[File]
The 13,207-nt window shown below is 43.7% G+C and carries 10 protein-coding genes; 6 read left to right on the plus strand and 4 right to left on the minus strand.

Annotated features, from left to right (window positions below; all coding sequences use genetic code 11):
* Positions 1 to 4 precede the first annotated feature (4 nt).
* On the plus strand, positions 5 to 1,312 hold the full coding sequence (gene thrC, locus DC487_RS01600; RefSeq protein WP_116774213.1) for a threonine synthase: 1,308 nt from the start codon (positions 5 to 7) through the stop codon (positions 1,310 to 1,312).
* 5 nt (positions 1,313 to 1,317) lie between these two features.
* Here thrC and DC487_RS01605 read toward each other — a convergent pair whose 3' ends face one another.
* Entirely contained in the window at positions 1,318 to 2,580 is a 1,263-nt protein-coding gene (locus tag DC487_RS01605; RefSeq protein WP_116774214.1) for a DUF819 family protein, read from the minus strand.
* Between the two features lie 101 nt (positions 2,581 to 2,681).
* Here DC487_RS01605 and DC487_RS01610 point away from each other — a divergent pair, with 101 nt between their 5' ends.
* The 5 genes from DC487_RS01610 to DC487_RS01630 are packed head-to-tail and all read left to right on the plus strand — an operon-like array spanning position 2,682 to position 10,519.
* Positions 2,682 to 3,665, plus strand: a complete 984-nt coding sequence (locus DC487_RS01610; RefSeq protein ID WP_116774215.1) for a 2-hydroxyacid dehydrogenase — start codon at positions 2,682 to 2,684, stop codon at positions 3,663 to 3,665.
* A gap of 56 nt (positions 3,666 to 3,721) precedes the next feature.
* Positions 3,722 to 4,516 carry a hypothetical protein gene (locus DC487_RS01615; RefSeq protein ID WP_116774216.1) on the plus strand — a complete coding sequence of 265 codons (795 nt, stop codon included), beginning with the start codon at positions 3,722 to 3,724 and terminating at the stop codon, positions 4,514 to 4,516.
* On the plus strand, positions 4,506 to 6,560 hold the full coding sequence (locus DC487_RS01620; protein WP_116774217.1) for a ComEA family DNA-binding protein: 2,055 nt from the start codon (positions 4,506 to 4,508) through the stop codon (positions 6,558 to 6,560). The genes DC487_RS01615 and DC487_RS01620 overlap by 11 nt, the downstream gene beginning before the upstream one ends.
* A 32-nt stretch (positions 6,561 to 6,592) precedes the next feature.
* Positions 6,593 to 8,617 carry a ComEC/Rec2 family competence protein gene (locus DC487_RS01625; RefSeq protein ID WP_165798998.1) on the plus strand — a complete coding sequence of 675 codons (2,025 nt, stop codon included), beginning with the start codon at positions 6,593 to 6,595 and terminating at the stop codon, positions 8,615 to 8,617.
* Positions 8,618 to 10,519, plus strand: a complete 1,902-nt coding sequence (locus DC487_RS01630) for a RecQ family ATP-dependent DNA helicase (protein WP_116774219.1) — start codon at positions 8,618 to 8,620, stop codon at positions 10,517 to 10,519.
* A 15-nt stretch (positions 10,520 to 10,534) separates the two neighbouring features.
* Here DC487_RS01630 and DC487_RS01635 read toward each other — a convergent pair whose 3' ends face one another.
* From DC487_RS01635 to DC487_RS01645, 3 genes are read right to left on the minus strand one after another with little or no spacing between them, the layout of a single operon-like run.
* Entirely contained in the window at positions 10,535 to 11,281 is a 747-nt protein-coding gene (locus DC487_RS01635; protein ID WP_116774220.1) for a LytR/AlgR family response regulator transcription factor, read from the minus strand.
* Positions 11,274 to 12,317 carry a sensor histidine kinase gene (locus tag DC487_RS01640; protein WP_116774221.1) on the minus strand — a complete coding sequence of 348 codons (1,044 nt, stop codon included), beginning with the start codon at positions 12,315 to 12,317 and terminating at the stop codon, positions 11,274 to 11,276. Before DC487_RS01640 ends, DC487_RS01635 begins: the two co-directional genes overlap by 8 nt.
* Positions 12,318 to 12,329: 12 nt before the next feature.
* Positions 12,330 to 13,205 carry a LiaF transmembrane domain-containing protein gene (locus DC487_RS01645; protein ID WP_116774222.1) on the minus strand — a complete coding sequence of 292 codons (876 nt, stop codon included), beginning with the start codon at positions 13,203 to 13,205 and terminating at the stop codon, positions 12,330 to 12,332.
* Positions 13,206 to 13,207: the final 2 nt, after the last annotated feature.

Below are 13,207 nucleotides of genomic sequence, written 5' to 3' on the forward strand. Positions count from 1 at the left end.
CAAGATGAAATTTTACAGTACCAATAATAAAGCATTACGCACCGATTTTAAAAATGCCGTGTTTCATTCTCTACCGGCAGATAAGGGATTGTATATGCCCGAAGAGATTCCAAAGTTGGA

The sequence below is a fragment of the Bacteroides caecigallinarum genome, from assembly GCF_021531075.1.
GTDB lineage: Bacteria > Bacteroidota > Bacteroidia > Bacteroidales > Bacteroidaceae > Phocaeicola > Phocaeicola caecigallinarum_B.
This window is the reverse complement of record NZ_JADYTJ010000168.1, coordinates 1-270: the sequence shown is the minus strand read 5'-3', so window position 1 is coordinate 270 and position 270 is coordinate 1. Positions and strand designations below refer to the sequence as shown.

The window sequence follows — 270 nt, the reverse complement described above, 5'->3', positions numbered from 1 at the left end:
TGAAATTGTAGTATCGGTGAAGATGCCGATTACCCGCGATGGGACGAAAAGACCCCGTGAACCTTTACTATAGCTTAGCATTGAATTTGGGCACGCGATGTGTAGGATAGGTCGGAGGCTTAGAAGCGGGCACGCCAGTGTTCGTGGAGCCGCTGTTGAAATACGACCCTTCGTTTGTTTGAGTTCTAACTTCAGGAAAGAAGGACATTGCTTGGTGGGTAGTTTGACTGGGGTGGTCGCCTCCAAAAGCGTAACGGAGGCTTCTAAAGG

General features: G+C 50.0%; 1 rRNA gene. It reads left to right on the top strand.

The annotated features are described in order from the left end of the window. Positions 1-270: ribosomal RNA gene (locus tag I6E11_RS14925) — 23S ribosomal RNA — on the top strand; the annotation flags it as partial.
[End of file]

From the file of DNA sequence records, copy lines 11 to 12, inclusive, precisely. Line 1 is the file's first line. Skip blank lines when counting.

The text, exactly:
* Positions 2,682 to 3,665, plus strand: a complete 984-nt coding sequence (locus DC487_RS01610; RefSeq protein ID WP_116774215.1) for a 2-hydroxyacid dehydrogenase — start codon at positions 2,682 to 2,684, stop codon at positions 3,663 to 3,665.
* A gap of 56 nt (positions 3,666 to 3,721) precedes the next feature.